Willow and Tool's Music Parlour
Willow And Tool's Music Parlour 8th January 2017.
The first monthly "Music Parlour" of the new year was held at the usual venue, the Harvester in Long Itchington, and turned out to be fun night, hosted by The Willow and Tool Band. The group is comprised of Pete Willow (vocals and guitar), Jon McIntosh, (aka "Tool", bass), Keith Eardly (vocals, harmonica, ukulele and various percussion instruments) and Laurel McIntosh, vocals and flute). They have been around the midlands scene for many years and host a monthly concert at which many well known acts on the local folk scene have and do appear. Sadly on this occasion Laurel was laid up with the "Queen's bug" and could not appear.
The W&T band opened proceedings with four songs which demonstrated their versatility, a lively "Need you Babe" followed by a mixture of blues and hippy styling which involved Keith's wonderful harmonica playing with Pete's intricate guitar picking. The Rolling Stones "Spider and the Fly" kept us all warmed up and the final number in this part of the set was a Pete Willow original, "I walk on tightropes".
The second act comprised of John Kearney, Geoff Veasey and "Flossie McDougal" collectively known as Nunc. Their traditional roots were illustrated by a superb rendition of "On one April Morning" With Flossie and Geoff taking the vocals and John on Guitar. This went down very well with the audience. They are doyens of the Nuneaton Folk Club who meet in the Crown Pub in Bond Street Nuneaton on the first Wednesday of the month. It is a measure of their performances that the club is very popular, and deservedly so. What better to follow a traditional song than a rousing Sam Cooke number "Bring it on home to me" eh? In some clubs, audience participation is not encouraged. This trio clearly do not subscribe to this view and they were rewarded by some excellent harmonies from other singers in the room, not to say some them who might have refreshed themselves by imbibing some of the admirable selection of real ales available at the bar hosted by the Mills family.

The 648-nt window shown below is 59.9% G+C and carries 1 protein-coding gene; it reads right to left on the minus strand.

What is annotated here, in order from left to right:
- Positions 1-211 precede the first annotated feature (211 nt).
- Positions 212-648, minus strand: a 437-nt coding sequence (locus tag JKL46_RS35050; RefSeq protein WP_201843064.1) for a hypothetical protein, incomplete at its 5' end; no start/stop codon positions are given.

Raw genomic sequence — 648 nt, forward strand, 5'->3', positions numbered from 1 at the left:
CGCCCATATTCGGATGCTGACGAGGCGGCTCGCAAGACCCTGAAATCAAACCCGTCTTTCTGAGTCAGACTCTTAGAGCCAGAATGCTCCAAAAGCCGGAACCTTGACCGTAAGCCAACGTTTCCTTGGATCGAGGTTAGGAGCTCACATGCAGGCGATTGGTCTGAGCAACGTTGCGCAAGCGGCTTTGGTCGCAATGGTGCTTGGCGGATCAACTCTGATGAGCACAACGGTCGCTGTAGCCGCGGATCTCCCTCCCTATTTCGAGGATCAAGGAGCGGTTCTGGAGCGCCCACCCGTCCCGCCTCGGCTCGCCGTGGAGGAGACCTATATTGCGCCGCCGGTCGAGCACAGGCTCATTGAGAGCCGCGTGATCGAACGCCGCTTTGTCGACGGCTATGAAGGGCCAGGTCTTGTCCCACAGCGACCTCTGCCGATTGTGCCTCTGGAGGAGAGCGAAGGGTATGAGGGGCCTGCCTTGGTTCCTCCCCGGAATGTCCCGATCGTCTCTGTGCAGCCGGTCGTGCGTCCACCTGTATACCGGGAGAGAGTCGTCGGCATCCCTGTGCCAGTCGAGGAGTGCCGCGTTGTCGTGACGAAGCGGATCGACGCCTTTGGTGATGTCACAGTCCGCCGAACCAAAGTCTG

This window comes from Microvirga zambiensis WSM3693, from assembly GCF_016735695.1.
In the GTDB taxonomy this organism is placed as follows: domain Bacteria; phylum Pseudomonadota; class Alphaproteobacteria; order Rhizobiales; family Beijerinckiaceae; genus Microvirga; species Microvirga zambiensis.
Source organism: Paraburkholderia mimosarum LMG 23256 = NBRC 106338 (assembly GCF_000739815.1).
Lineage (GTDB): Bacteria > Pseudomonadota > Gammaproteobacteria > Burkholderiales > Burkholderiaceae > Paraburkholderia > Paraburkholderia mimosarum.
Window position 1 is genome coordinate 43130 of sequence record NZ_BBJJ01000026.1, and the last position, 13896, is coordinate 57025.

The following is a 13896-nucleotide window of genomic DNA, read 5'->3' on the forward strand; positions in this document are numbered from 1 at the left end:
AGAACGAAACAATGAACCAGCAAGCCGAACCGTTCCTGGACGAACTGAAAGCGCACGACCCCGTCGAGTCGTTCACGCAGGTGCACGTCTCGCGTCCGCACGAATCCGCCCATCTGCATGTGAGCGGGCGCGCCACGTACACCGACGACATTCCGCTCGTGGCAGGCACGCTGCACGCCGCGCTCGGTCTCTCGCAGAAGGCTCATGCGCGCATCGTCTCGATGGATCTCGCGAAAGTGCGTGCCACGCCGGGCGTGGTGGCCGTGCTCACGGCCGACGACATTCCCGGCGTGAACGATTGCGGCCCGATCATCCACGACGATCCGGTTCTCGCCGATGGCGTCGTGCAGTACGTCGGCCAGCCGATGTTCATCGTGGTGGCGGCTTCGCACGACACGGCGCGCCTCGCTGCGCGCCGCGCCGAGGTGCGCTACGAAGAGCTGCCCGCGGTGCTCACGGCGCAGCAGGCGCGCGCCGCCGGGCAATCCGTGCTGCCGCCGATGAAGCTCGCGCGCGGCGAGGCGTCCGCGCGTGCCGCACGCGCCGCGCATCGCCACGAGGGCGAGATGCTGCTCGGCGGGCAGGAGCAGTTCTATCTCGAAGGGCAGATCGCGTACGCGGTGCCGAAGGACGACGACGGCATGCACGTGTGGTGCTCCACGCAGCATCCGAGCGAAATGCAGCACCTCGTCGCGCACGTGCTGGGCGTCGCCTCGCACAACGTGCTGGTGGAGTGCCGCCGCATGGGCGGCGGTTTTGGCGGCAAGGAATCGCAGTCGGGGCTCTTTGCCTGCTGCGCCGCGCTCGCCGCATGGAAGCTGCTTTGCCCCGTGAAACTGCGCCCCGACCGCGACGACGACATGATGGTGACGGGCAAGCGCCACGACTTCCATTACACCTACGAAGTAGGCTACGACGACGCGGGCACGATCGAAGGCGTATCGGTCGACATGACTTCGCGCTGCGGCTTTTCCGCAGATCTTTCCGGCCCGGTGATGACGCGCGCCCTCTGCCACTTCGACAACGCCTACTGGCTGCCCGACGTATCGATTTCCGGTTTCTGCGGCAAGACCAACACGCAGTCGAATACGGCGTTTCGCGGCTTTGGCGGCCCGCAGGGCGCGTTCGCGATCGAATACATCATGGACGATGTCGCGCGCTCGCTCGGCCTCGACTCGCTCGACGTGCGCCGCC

Nunc continued with their set despite barracking from Tool in the back row with another lively song, this time in a country and western style , Kasey James "We're all gonna die someday" which was a delight and another opportunity for the audience to give vent to their musical talents. Then a visit to Crowded House country with "Weather with you" which was penned by Tim and Neil Finn. Their final contribution was a Richard Thompson number "Down where the drunkards roll". Nunc's whole set convinced me to make a mental note to be in the vicinity of the Crown in Nuneaton on a first Wednesday sometime in the near future. I look forward to it.
The Way Out band, Chris Chambers and Autumn Dawn Leader are a duo from Loughborough who write and sing all their own material. Not only that, they are multi-instrumentalists. Their first number was one of Chris', "Are we not spirits?" in which to my ears the balance between the guitar and soft piano was absolutely bang on and this added to beautiful harmonies made for a very pleasant opening to their set. Autumn's own "Autobiography" followed which contained the lines "pictures paint so many words" and "what kind of mark will you leave behind." Autumn then picked up a ten-string Lyre, whilst Chris took up his mandolin for "Thinking like a dreamer" which had similarly thoughtful lyrics. Their final offering commenced with a lengthy and intricate guitar solo from Chris with was exquisite. On paper the lyrics look cold and dismal, however in the rendition sounded anything but. I think it was called ""I'm a man without a country" but the line "I wish I was bound homeward one more precious time" gives the lie to the enjoyment it gives to the audience. The Way Out band are hoping to bring their progressive folk-ish music to more venues in Warwickshire in the future, so keep an eye out them.